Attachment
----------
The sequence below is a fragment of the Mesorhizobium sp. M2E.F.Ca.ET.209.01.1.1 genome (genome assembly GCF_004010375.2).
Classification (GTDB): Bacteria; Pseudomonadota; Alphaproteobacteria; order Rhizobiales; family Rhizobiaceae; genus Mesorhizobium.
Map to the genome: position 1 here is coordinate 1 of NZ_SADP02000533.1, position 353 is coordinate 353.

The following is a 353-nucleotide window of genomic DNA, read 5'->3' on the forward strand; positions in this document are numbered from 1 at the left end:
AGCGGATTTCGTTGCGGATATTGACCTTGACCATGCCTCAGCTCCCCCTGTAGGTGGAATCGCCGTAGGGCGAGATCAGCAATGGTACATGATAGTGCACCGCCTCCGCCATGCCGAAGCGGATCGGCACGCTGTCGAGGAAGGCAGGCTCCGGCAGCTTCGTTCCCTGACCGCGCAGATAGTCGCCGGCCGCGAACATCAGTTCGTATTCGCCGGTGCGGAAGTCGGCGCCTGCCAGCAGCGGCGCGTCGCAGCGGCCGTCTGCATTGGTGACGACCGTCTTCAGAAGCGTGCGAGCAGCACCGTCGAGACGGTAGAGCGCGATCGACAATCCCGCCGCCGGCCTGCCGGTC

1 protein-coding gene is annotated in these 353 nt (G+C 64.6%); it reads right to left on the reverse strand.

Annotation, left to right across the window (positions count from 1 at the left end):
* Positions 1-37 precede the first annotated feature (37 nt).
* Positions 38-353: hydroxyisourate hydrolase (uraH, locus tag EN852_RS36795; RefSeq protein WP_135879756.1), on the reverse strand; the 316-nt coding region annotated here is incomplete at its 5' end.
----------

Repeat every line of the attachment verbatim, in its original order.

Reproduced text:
The sequence below is a fragment of the Mesorhizobium sp. M2E.F.Ca.ET.209.01.1.1 genome (genome assembly GCF_004010375.2).
Classification (GTDB): Bacteria; Pseudomonadota; Alphaproteobacteria; order Rhizobiales; family Rhizobiaceae; genus Mesorhizobium.
Map to the genome: position 1 here is coordinate 1 of NZ_SADP02000533.1, position 353 is coordinate 353.

The following is a 353-nucleotide window of genomic DNA, read 5'->3' on the forward strand; positions in this document are numbered from 1 at the left end:
AGCGGATTTCGTTGCGGATATTGACCTTGACCATGCCTCAGCTCCCCCTGTAGGTGGAATCGCCGTAGGGCGAGATCAGCAATGGTACATGATAGTGCACCGCCTCCGCCATGCCGAAGCGGATCGGCACGCTGTCGAGGAAGGCAGGCTCCGGCAGCTTCGTTCCCTGACCGCGCAGATAGTCGCCGGCCGCGAACATCAGTTCGTATTCGCCGGTGCGGAAGTCGGCGCCTGCCAGCAGCGGCGCGTCGCAGCGGCCGTCTGCATTGGTGACGACCGTCTTCAGAAGCGTGCGAGCAGCACCGTCGAGACGGTAGAGCGCGATCGACAATCCCGCCGCCGGCCTGCCGGTC

1 protein-coding gene is annotated in these 353 nt (G+C 64.6%); it reads right to left on the reverse strand.

Annotation, left to right across the window (positions count from 1 at the left end):
* Positions 1-37 precede the first annotated feature (37 nt).
* Positions 38-353: hydroxyisourate hydrolase (uraH, locus tag EN852_RS36795; RefSeq protein WP_135879756.1), on the reverse strand; the 316-nt coding region annotated here is incomplete at its 5' end.